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Miller to stay a Democrat, but push conservative line

Zell Miller
Zell Miller  


WASHINGTON (CNN) -- Georgia Sen. Zell Miller says he thought about leaving the Democratic Party but decided to stay and fight for more conservative positions, including tax cuts, from within.

"I finally came to the conclusion that nobody is going to lure or drive me out of this old house I've lived in all my life," Miller, a maverick Democrat who has supported President Bush in key Senate votes, told CNN on Thursday.

Miller said he would not become a Republican, and "I don't have any need to proclaim my independence, " as Vermont Sen. James Jeffords did Thursday.

"I think the direction I want to take the Democratic Party is the direction that our founding fathers, and even a few years (ago) Democrats, were taking," he said.

Jeffords' decision to become an independent will flip control of the Senate from the Republicans to the Democrats. Miller said he hopes Democrats "will do better as the majority party than they did as the minority party."

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"I thought as the minority party, we were far too shrill, far too eager to get even with people instead trying to find ways to go along," he said.

A Miller defection the other way would have kept the chamber in Republican hands. Asked if Democrats can count on him for the foreseeable future, he said, "They can count on me being there and telling them when I think they're wrong and voting against what maybe some of the leadership wants if I think what the leadership wants is not in the best interests of Georgia or this nation."

The 69-year-old Miller is a popular former two-term governor appointed last year to replace the late GOP Sen. Paul Coverdell. He was elected to the remaining four years of Coverdell's term in November.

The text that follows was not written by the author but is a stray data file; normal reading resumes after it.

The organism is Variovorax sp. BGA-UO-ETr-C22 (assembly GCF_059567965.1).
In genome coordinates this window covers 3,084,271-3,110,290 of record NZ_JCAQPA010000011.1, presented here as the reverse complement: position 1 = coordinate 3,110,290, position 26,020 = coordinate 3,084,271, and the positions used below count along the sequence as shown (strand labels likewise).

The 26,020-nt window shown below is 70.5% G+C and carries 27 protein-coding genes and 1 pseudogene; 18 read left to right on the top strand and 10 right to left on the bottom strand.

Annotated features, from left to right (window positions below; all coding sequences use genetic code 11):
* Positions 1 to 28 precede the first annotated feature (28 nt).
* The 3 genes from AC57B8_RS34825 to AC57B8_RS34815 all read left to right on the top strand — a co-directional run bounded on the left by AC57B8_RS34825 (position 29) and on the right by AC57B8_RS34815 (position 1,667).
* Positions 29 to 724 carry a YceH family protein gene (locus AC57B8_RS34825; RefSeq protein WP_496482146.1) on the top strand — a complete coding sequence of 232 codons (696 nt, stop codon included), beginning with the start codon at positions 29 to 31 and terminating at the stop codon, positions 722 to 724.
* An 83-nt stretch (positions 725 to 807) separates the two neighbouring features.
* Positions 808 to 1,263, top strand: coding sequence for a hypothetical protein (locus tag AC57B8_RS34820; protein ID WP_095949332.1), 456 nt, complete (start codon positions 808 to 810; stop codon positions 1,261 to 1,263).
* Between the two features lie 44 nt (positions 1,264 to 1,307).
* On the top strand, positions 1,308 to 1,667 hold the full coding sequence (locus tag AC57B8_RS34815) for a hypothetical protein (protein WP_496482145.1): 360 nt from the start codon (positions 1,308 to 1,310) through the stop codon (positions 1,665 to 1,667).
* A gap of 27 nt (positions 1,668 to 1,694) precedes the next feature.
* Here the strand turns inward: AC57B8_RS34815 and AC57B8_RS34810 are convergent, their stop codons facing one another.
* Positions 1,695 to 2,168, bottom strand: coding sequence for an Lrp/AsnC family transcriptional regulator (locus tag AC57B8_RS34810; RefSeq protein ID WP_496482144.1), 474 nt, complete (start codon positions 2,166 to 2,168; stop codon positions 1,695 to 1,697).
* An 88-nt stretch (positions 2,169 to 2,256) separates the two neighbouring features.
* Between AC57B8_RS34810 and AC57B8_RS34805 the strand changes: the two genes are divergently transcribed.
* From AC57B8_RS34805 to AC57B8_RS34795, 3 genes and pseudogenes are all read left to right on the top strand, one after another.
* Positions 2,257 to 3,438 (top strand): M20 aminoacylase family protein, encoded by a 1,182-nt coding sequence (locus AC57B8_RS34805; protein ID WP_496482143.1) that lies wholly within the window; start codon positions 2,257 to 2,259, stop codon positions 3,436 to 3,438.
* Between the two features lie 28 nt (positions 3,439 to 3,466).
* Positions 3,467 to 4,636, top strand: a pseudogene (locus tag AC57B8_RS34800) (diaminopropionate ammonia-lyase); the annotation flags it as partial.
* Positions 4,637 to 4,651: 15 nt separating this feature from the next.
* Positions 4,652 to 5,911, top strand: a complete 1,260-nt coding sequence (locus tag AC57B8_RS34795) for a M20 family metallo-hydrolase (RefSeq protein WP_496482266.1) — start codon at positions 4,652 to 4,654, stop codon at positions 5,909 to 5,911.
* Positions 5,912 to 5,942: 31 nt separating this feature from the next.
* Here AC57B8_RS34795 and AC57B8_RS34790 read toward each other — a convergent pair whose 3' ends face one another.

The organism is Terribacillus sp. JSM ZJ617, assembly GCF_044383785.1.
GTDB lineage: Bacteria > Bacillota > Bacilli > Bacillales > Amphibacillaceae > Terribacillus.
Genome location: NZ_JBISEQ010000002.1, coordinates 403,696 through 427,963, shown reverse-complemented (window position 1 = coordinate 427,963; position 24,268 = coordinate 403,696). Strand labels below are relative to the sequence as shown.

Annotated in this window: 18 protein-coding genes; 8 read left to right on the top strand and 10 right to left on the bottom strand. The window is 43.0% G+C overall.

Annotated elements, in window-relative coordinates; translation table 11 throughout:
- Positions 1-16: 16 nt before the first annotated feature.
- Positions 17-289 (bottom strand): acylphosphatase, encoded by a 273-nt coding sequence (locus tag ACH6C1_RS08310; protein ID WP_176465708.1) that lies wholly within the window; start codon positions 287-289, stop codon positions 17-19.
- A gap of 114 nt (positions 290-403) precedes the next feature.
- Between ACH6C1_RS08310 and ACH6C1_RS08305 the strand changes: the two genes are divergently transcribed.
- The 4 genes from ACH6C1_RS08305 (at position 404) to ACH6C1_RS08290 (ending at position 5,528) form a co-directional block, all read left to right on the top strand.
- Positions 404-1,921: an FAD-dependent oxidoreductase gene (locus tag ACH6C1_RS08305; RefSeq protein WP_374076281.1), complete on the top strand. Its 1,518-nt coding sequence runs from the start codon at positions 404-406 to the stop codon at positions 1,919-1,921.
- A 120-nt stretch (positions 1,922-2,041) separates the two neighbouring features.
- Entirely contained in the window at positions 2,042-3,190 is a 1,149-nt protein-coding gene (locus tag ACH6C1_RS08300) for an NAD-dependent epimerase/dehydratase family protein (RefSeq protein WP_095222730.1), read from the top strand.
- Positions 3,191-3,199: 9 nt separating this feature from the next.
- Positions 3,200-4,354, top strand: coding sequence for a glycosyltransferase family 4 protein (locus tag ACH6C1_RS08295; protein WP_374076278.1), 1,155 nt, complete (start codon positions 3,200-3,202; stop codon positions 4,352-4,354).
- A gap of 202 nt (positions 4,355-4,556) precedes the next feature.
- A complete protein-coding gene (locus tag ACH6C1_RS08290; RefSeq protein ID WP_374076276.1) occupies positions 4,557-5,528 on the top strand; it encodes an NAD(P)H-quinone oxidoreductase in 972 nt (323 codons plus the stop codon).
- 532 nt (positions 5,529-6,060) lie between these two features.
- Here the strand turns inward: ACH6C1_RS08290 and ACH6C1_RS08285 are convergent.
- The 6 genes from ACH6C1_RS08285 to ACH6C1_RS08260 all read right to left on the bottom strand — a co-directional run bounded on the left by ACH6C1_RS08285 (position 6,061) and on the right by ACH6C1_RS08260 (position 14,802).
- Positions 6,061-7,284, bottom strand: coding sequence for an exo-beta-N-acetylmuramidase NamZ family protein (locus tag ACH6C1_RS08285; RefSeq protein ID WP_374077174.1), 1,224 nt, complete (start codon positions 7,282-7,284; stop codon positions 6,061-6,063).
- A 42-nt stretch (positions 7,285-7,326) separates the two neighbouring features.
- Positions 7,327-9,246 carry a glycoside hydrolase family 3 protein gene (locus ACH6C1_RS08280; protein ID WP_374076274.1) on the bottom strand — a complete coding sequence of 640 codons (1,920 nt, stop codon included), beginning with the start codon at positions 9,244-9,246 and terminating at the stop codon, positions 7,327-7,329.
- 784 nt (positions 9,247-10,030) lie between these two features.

Miller's support of President George W. Bush's tax cut plan and several controversial Bush appointees angered some Democrats and fueled speculation that he might bolt the party.

He called speculation that he would change parties "exaggerated" and said he was not pressured either to stay or go. But he made it clear that has serious differences with his more liberal colleagues in the Democratic caucus, particularly over the issue of tax cuts: Democratic opposition to tax cuts "plays terrible out there in the Wal-Mart parking lot," he said.

"Tax cuts are good policy and good politics," he said. "The main problem that the Democrats have is that the people don't trust us with their money ... And they don't trust us with their money because they think we're going to take it all and spend it and not ever send them any back. That is different from the way it used to be."

Miller, who represents a state Bush carried easily in 2000, said Democrats need to do more to reach out to conservative voters in the South and elsewhere who support the president.

"Right now, that's the fastest growing area of this country," he said. "There are more electoral votes in that part of the United States in the next election than there will be in this last election, and they better pay some attention to those conservative voters."







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